Across Europe this week, an unprecedented and well-coordinated series of transnational mass strikes and protests led largely by Big Labor took to the streets in major European capitals and cities to demand an end to so-called “austerity” policies – mostly government spending cuts. In many cases, the massive demonstrations turned violent.
Analysts, however, say the seemingly spontaneous chaos may actually have been orchestrated by forces behind the scenes. Indeed, much of the media focus was on the relatively new phenomenon of so-called “pan-European” action, with labor leaders and activists framing the conflict as a regional European Union struggle rather than separate national efforts to influence domestic policy.
From Spain, Portugal, Italy, and Greece to France and even Germany, millions of workers and union leaders representing virtually every sector of the economy in the EU joined forces on Wednesday. The mass action was, according to organizers at least, an effort to stop budget cuts and labor reforms that policy makers across the continent say are necessary to stave off an even deeper economic crisis.
“There is a social emergency in the south," claimed Secretary General Bernadette Segol with the European Trade Union Confederation, which played a large role in orchestrating the cross-border unrest throughout much of the region. “All recognize that the policies carried out now are unfair and not working."
Another official with the ETUC, representing nearly 90 groups across Europe, echoed those remarks but went even further. "The people of Europe will not stand for fiscal fundamentalism and will fight for an alternative based on social and economic justice," said General Secretary Designate Frances O'Grady. "'Those in the corridors of power in Brussels and Frankfurt need to understand this — that if ordinary European workers feel that the EU is about little more than cuts, open markets and privatization, then the European project will collapse just as surely as night follows day."
From the United Kingdom, protest leaders also emphasized the supposed need to join forces internationally as part of what analysts said was a push to further empower transnational institutions. “Coalition of Resistance” organizer Andrew Burgin, for example, was quoted as saying that the mass demonstrations would "forge links across Europe, showing Britain's austerity struggles as part of a pan-European, international movement."
Burgin, who organized a rally outside of the European Commission’s offices in London, also blasted government efforts to rein in budget deficits and wild spending. "They've only just started cuts but they are pretty draconian already," he was quoted as saying. "I think this is the beginning of a new movement. It will be a day remembered in history as the beginning of a pan-European movement, possibly an international movement, against capitalism."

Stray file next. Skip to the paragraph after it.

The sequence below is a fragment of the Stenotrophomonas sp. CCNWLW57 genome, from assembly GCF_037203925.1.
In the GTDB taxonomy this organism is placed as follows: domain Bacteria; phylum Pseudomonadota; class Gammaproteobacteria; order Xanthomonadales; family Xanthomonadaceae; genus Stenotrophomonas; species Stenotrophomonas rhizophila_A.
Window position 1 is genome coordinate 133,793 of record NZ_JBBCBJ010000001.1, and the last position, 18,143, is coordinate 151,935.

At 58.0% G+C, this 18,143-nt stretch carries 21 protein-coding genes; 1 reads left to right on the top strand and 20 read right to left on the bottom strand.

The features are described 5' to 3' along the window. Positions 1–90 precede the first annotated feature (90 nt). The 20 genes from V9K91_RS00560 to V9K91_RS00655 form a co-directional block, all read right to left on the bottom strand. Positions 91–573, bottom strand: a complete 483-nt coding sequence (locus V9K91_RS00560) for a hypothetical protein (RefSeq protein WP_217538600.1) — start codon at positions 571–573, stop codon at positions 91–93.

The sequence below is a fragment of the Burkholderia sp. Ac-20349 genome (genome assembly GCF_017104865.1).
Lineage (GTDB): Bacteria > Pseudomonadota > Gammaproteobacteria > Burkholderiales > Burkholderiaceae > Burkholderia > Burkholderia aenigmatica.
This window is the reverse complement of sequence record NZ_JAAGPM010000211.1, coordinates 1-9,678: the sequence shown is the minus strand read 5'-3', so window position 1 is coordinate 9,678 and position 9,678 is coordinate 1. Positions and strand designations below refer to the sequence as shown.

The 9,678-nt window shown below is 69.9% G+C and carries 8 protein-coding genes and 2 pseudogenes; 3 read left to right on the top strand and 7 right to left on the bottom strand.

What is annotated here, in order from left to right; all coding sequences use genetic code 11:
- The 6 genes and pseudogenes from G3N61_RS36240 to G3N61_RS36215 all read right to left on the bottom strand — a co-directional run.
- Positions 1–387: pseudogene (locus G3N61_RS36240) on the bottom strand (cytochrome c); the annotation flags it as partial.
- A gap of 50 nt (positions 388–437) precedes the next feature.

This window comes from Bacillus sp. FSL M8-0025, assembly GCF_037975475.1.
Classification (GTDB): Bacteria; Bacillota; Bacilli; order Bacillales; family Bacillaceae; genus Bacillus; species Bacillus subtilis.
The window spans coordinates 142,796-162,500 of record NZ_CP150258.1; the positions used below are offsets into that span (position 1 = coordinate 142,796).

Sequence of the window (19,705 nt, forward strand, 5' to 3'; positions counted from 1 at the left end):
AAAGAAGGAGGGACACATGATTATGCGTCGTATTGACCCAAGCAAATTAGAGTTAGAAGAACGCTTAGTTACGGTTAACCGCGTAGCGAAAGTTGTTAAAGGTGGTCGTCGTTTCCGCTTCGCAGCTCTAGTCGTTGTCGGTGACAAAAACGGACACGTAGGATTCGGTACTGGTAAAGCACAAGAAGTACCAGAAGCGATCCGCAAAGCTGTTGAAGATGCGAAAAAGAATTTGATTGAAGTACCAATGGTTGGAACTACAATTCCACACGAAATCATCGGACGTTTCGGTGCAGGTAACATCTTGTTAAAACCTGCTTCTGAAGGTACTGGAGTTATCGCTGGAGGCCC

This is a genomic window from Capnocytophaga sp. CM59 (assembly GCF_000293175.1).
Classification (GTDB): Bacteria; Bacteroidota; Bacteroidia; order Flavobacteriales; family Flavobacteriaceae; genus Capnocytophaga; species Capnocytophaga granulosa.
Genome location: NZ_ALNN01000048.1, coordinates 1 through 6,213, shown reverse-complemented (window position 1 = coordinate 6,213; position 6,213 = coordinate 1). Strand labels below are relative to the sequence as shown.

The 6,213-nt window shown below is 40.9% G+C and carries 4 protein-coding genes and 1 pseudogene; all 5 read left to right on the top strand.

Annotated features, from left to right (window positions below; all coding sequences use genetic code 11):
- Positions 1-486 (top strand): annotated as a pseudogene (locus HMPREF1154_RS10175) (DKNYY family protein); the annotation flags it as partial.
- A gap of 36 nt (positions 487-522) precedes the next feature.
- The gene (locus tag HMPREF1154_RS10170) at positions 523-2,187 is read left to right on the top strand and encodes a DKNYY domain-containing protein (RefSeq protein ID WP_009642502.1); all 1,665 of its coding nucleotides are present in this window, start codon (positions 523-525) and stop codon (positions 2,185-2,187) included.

With unemployment now above 25 percent, Spanish labor bosses called the second general strike in less than a year, organizing giant protests in cities across the country. Transportation, energy, businesses, schools, construction, health care, and more were brought almost to a standstill as outraged workers took to the streets. Unions claimed more than 75 percent of the labor force went on strike.
Organizers in Barcelona reported over a million protesters in the city, though officials gave far smaller figures. In Madrid, meanwhile, union bosses said some 350,000 people had gathered to speak out. Dozens of police officers were injured in clashes with violent mobs around the country and over 100 demonstrators were arrested.
"We have never seen an international strike with unions across borders fighting for the same thing — it's not just Spain, not just Portugal, it's many countries demanding that we change our structure," far-left Spanish Congressman Alberto Garzón with the United Left party was quoted as saying. "It's important to understand this is a new form of protest."
In neighboring Portugal, where unemployment is also high and surging, the situation was similar, with one of the nation’s two largest unions calling on its members to strike. Public transportation ground to a virtual halt as hundreds of flights out of Lisbon were cancelled. Hospitals operated with minimal staff and trash was left uncollected across the country. Dozens of Portuguese cities saw protests of varying sizes.